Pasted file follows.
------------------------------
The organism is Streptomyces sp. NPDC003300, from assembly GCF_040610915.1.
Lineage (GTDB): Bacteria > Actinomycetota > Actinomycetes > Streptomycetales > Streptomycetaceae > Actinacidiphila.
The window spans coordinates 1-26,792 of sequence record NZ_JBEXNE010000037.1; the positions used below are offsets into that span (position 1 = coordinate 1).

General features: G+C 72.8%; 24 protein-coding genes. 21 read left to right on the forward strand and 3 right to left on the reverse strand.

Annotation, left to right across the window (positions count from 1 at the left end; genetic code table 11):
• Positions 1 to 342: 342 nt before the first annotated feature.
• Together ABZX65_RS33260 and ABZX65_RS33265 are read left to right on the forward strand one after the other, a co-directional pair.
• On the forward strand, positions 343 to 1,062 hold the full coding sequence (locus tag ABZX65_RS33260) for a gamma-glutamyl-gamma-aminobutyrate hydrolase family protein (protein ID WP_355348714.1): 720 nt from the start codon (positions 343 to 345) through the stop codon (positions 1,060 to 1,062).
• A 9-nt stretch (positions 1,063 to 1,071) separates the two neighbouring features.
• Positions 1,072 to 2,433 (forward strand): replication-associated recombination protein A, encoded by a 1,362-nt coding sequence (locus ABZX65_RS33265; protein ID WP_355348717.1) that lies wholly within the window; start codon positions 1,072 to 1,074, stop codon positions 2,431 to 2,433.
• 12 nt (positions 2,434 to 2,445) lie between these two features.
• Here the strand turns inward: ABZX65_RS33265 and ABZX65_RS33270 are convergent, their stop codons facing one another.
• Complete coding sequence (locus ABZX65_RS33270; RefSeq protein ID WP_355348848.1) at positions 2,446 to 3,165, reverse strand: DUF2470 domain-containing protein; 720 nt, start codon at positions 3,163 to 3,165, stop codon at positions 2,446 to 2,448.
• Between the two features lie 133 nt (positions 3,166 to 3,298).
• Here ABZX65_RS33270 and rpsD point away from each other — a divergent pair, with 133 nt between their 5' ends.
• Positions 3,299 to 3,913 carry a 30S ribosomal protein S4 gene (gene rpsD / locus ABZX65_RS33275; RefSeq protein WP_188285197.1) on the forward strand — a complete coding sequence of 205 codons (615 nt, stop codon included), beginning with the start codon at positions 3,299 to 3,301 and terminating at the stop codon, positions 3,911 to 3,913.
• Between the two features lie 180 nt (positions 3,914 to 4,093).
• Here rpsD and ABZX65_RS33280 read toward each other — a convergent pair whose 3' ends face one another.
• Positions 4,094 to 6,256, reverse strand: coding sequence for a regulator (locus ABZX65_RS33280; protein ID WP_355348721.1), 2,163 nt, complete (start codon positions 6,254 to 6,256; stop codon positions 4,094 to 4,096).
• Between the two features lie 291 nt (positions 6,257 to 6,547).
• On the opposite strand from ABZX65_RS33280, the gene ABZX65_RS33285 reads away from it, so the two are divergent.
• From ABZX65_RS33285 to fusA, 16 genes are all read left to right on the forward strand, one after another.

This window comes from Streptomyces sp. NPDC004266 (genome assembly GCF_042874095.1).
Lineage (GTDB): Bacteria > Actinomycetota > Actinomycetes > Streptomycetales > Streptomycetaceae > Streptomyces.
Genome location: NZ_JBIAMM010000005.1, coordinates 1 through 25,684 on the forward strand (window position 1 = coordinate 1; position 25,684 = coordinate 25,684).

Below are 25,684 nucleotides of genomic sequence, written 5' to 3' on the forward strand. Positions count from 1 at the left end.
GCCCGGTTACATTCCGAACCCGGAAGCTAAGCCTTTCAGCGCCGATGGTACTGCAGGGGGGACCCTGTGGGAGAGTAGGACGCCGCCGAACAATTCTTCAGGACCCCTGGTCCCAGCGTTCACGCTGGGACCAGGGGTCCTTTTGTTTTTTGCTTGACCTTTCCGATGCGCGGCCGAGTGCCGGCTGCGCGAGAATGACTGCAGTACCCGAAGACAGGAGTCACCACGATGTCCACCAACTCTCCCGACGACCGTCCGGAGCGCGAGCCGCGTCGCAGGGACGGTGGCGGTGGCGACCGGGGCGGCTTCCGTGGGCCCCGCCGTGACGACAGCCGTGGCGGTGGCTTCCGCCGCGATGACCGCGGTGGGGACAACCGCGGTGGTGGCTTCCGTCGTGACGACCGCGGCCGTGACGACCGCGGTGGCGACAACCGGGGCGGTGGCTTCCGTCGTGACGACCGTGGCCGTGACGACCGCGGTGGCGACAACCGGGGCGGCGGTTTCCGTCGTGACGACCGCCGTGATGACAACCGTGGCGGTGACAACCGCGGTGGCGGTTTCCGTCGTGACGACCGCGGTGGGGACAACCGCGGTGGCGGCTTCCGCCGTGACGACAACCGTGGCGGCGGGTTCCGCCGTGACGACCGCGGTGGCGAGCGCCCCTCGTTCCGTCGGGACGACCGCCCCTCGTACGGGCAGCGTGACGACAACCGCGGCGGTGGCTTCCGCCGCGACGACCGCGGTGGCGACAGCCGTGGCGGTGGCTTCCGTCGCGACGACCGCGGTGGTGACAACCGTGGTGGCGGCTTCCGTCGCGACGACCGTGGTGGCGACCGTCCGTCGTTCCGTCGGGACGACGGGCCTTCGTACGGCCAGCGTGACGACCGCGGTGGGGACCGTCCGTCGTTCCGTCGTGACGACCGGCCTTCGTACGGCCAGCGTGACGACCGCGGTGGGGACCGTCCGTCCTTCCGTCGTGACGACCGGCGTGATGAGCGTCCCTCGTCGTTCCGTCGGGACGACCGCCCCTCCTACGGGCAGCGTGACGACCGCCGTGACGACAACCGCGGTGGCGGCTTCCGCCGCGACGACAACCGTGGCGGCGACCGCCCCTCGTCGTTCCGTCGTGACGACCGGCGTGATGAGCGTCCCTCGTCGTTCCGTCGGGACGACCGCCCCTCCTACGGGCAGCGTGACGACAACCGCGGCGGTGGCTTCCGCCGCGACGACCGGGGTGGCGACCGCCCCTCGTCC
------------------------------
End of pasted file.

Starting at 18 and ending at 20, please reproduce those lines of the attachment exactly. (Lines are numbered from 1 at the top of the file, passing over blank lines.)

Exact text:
• Here rpsD and ABZX65_RS33280 read toward each other — a convergent pair whose 3' ends face one another.
• Positions 4,094 to 6,256, reverse strand: coding sequence for a regulator (locus ABZX65_RS33280; protein ID WP_355348721.1), 2,163 nt, complete (start codon positions 6,254 to 6,256; stop codon positions 4,094 to 4,096).
• Between the two features lie 291 nt (positions 6,257 to 6,547).